Finally, the sharp angle of the cephalic vein relative to the axillary vein and often the presence of a valve at that transition may require an 0.025˝ or 0.018˝ wire for crossing. However, there are 4 types of anatomical connection between the cephalic and basilic veins (Figure 9),4 which allow for more straightforward routes to the heart. A cephalic venogram with “roadmapping” can be performed from the access sheath with 7-8 mL of contrast if difficulties are encountered during the advancement of the catheter through the arm (Videos 3 and 4). 

We present 2 cases (Videos 5 and 6) where a right heart catheterization was performed from the anatomical snuffbox through the distal cephalic vein along with a left heart catheterization from the distal radial artery. A quick right cephalic venogram was performed in both cases with 8 mL of contrast prior to catheter advancement, even though an alternative reasonable approach is to perform a venogram only when encountering difficulties. 

View the Supplemental Video Series Here

15 Technical Tips

  1. High-quality ultrasound is needed with a high-frequency hockey stick probe.
  2. Check patient height and measure approximate length of the right heart catheter course.
  3. Ultrasound examination should be done on the table before patient preparation for planning of access sites and back-up plans.
  4. Place the wrist in an anatomically neutral position with slight adduction (ulnar deviation) on a rolled towel, supporting the medial aspect of the wrist joint to facilitate exposure of the vascular structures for access. 
  5. Venous access should be done before arterial access (more technically difficult with arterial sheath in the way of ultrasound probe). Arterial access is easier and often more distal; in addition, the patient is not anticoagulated yet.
  6. Very gentle pressure should be applied by the ultrasound probe to minimize superficial venous collapse.
  7. Use a shallow angle for needle entry into the vein. 
  8. Use slow, alternating movements of the needle tip while adjusting the ultrasound probe location and angle of examination.
  9. Do not pull the ultrasound probe off the skin before threading the access wire into the vein. The cephalic vein is so superficial that vein access is often lost when the probe is pulled off the skin. The access wire can be threaded without the need to hold the needle if the angle of needle entry is shallow; however, if slight resistance is encountered, an assistant can gently hold the needle hub and slightly change the angle of entry to allow for the wire to enter into the vein lumen.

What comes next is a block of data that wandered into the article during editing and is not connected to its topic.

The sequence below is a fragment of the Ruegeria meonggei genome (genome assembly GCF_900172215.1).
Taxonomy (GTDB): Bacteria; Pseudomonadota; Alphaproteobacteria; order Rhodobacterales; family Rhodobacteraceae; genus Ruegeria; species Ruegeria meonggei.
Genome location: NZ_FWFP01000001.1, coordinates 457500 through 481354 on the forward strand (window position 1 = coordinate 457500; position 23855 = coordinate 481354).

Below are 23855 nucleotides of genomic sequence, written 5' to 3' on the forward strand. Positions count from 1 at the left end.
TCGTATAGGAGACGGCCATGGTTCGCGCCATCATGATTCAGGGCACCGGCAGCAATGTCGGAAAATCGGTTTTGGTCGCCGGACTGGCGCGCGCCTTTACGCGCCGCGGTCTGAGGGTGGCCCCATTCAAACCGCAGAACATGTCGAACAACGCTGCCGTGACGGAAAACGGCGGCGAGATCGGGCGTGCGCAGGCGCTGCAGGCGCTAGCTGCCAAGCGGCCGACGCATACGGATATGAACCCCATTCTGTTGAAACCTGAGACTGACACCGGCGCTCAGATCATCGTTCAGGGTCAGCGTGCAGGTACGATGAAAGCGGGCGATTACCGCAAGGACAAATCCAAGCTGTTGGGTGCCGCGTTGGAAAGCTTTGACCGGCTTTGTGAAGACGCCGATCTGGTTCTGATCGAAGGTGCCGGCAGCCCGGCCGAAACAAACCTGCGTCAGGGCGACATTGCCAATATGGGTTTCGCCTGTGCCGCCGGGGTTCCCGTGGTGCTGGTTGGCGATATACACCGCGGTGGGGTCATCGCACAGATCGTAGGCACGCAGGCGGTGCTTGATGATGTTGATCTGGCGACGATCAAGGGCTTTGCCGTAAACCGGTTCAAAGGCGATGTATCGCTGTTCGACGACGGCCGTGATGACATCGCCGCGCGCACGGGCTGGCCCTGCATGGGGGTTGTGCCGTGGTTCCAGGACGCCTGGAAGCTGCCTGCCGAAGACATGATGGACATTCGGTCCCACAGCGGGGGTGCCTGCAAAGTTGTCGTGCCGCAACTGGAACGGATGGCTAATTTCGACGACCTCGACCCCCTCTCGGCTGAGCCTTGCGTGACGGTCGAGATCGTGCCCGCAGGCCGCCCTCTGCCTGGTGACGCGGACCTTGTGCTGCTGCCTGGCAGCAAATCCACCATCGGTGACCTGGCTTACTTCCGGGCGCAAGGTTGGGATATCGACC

10. If the cephalic vein size allows, pick a sheath 1-2 Fr larger than the right heart catheter in order to reach the pulmonary capillary position. Swan-Ganz catheters are at least 1 Fr size larger on the proximal side, and one may not be able to introduce the most proximal 5-7 cm of the catheter into the sheath to reach the pulmonary capillary wedge position if the sheath size is equal to the catheter size.
  11. Braided, thin-walled sheaths are preferred.
  12. Do not aspirate from the venous sheath (the vein often collapses on the distal sheath tip).
  13. If the first attempt fails, try slightly more proximal after giving nitroglycerin subcutaneously at the new access site.
  14. If you can’t reach the pulmonary capillary wedge position, go sheathless by exchanging the catheter and sheath combination over a 0.025˝ or 0.018˝ wire for a catheter only OR use an angled, 150 cm, 4 Fr Navicross catheter through the sheath over an 0.014˝ wire and a Tuohy valve for continuous pressure assessment.
  15. Place the arterial hemostatic device as if the venous sheath is not there. Remove arterial sheath with the patent hemostasis technique, then remove the venous sheath. The pressure exerted by the device is often enough to result in effective venous hemostasis of the adjacent site. If oozing is seen, venous manual hold for a few minutes is recommended.

From Ascension Saint Thomas Heart, Murfreesboro and Nashville, Tennessee.

Disclosure: The author has completed and returned the ICMJE Form for Disclosure of Potential Conflicts of Interest. The author reports no conflicts of interest regarding the content herein.

Manuscript accepted April 21, 2020.

The author reports that patient consent was provided for publication of the images used herein.

Address for correspondence: Hady Lichaa, MD, FACC, FSCAI, FSVM, RPVI, Ascension Saint Thomas Heart, 1840 Medical Center Pkwy #201, Murfreesboro, TN 37129. Email: hady.lichaa@gmail.com or hady.lichaa@ascension.org

References
  1. Coomes EA, Haghbayan H, Cheema AN. Distal transradial access for cardiac catheterization: a systematic scoping review. Catheter Cardiovasc Interv. 2019 Nov 29 (Epub ahead of print).
  2. Seto A. Ultrasound guidance for upper extremity arterial and venous access. Cath Lab Digest. 2015;23(12).
  3. Standring S. Gray’s Anatomy: The Anatomical Basis of Clinical Practice. 41st ed. Elsevier Limited. 2016:862–894. 
  4. Lee H, Lee SH, Kim SJ, Choi WI, Lee JH, Choi IJ. Variations of the cubital superficial vein investigated by using the intravenous illuminator. Anat Cell Biol. 2015;48:62-65. Epub 2015 Mar 20.